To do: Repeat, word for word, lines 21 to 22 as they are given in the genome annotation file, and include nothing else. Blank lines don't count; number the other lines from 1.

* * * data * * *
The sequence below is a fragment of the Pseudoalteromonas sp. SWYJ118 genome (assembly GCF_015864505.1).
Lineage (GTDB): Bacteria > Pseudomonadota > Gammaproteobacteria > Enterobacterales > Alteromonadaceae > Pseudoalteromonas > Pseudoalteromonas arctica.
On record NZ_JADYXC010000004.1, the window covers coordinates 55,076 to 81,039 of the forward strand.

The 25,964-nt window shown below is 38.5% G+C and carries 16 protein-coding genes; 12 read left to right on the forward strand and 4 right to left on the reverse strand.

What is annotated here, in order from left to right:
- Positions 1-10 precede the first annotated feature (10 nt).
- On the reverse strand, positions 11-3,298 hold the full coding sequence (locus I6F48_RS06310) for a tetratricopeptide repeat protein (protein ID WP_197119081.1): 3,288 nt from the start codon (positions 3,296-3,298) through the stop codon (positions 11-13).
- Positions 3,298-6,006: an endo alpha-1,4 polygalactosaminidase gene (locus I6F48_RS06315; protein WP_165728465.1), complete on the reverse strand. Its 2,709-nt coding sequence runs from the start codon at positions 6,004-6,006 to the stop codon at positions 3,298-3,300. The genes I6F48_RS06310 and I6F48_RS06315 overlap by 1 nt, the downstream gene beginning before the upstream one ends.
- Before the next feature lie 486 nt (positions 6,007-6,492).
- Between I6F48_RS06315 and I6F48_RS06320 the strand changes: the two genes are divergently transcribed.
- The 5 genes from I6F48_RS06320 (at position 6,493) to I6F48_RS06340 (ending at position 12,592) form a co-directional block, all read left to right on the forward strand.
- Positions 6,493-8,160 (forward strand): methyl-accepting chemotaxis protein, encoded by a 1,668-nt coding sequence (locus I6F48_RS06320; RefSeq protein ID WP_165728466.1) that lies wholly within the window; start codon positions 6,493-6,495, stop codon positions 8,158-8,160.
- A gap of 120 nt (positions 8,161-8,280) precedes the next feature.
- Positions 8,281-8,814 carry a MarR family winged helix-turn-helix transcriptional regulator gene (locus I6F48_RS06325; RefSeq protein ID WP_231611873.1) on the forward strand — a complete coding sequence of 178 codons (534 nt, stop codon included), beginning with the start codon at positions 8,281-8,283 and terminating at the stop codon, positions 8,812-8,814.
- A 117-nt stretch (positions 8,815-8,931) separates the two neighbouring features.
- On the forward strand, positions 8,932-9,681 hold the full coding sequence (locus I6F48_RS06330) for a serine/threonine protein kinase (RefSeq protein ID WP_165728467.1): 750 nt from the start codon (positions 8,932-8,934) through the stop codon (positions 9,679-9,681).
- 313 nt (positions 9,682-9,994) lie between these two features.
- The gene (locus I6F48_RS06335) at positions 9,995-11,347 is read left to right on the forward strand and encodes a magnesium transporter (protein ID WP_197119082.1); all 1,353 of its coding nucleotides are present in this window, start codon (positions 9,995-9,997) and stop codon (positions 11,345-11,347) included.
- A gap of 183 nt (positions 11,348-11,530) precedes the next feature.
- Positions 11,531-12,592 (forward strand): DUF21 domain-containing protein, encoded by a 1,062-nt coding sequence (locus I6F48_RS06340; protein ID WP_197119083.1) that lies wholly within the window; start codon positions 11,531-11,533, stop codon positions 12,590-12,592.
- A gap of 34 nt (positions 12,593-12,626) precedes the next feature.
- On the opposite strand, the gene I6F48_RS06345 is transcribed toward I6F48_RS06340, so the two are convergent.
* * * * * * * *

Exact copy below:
- A gap of 34 nt (positions 12,593-12,626) precedes the next feature.
- On the opposite strand, the gene I6F48_RS06345 is transcribed toward I6F48_RS06340, so the two are convergent.